Richard Learoyd has stood out in the last decade as one of the most brilliant innovators in fine art photography. In 1990 he graduated with a degree in Fine Art Photography from Glasgow School of Art where one of his tutors was landscape photographer Thomas Joshua Cooper. The photographer claims that his life really began when he started to collaborate with Cooper. A year later he worked as artist-in-residence with Scottish Ballet, in the same Scottish city. His first solo exhibition was in 1992 at the Stills Gallery in Edinburgh while he was completing his postgraduate course, in which he began to investigate the photographic process of the camera obscura.
In 1994 he started teaching photography at Bournemouth and Poole College of Art, a post he held until 1999. In 2000 he moved to London where he began his career as a commercial photographer, work he continued for several years until he decided to pursue a career linked to the world of art. In 2003 he revisited the idea of the camera obscura, of complex production, which returns to the origins of photography. Making use of a camera obscura and using long periods of exposure, Learoyd captures nudes, portraits and large-scale still life in color which personalize his work and open the way to museums and galleries. He progressively made the results of his particular research public: in 2007 he exhibited at the Union Gallery in London and two years later at the McKee Gallery in New York. In 2010 he was invited by the International Center of Photography in New York to give a lecture on the subject and the following year solo exhibitions were held at the Frankel Gallery in San Francisco and, once again, at the McKee in London; both galleries showed his work again in 2013.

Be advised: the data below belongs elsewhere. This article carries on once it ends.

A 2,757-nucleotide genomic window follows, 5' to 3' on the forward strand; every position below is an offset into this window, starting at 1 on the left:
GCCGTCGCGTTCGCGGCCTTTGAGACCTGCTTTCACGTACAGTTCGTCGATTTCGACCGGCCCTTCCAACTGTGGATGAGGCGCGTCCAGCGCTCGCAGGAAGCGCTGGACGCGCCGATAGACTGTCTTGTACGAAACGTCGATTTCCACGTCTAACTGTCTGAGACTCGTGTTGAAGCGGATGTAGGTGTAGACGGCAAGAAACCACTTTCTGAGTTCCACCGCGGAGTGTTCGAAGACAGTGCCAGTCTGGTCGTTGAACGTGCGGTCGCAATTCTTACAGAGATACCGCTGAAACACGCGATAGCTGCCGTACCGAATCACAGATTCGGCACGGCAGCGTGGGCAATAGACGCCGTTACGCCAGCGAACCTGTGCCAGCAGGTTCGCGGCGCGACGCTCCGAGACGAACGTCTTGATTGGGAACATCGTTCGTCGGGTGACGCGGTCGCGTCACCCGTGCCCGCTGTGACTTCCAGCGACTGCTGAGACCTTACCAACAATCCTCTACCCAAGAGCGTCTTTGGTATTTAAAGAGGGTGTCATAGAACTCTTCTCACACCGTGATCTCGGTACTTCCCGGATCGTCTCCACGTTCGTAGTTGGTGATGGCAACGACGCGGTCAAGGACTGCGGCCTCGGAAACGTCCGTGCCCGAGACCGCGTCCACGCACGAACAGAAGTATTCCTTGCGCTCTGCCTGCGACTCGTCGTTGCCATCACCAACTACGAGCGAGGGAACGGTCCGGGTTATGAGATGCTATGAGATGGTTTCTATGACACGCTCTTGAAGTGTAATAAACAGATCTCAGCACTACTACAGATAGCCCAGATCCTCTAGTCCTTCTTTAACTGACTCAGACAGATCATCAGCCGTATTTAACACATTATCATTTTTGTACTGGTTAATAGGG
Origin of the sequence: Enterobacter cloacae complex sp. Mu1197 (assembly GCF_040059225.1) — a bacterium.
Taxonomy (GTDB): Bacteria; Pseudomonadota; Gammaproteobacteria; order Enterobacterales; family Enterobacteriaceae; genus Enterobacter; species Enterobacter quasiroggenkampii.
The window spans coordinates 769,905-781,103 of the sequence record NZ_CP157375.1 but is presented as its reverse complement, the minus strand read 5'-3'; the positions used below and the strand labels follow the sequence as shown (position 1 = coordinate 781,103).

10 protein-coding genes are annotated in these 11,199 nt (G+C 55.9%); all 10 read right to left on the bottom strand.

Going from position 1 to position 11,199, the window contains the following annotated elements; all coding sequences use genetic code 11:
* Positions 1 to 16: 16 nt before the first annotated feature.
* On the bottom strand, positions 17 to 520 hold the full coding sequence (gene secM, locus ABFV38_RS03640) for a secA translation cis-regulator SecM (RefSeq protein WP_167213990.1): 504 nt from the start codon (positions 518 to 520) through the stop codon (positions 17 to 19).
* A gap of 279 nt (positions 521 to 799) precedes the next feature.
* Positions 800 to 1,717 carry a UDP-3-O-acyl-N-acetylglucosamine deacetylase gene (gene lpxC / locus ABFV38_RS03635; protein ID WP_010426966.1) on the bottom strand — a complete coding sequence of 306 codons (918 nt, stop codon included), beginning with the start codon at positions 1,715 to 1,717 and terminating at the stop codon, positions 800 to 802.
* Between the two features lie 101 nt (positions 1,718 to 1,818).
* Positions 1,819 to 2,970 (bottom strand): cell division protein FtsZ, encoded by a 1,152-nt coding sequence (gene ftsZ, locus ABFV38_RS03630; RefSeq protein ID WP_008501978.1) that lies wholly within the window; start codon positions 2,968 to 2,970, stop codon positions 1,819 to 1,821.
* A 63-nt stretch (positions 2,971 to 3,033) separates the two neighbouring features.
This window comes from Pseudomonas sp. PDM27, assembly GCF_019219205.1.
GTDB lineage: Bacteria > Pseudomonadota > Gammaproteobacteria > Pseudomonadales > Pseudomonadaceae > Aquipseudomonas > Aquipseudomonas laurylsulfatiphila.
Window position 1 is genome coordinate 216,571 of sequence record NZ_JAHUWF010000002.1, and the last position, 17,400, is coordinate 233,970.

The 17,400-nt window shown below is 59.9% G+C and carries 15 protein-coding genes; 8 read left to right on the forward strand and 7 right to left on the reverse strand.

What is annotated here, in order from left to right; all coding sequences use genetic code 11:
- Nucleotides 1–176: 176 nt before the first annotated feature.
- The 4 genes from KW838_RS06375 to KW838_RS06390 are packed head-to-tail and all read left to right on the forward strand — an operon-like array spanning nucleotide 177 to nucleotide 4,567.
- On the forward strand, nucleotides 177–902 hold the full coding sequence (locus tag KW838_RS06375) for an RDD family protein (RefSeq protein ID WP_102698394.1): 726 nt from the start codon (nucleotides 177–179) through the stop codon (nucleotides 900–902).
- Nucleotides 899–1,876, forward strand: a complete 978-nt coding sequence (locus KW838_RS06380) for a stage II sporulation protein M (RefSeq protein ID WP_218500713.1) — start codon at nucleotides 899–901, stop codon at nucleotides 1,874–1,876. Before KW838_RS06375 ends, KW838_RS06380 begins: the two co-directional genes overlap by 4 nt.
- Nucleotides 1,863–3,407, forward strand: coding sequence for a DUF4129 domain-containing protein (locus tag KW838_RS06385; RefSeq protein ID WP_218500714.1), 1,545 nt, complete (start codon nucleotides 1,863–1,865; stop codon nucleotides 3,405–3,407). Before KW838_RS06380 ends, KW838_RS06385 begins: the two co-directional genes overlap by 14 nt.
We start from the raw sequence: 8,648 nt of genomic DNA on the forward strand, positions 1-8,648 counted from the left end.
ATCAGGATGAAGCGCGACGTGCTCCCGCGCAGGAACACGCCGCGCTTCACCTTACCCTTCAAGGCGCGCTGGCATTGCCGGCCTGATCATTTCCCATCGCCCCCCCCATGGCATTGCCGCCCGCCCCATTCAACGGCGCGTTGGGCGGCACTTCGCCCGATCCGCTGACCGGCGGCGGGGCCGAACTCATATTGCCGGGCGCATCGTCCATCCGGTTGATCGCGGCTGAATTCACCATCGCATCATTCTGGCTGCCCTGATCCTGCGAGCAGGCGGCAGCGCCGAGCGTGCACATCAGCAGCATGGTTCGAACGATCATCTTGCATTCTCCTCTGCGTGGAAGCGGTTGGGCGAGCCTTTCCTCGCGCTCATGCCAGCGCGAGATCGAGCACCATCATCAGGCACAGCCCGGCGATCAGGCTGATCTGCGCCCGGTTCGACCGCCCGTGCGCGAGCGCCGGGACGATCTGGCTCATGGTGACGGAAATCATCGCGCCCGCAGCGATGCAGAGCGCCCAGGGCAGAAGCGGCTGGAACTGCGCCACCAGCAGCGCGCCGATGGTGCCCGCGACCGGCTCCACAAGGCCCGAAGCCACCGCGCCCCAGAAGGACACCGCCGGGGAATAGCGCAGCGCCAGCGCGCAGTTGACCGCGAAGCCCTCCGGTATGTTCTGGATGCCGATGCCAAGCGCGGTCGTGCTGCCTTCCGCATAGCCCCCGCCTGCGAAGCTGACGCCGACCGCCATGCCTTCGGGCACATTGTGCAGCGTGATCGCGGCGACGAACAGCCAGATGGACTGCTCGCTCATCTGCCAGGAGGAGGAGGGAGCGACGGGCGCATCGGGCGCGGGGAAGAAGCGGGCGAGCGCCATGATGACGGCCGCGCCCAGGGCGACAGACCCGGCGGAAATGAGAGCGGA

Recently he has also participated in some outstanding group exhibitions: among these, the Seduced by Art: Photography Past and Present stands out. (The National Gallery, London; and CaixaForum, Madrid y Barcelona, 2012-2013), about the pictorial influence of photography; and Negativeless (Michael Hoepen Gallery, London, 2014), which looks at the history of images produced without negatives.
His work forms part of, among others, the collections of The Getty, Tate, Victoria & Albert Museum, The Metropolitan Museum of Art, San Francisco Museum of Modern Art, National Gallery of Canada, Yale University Art Gallery and Fundación MAPFRE.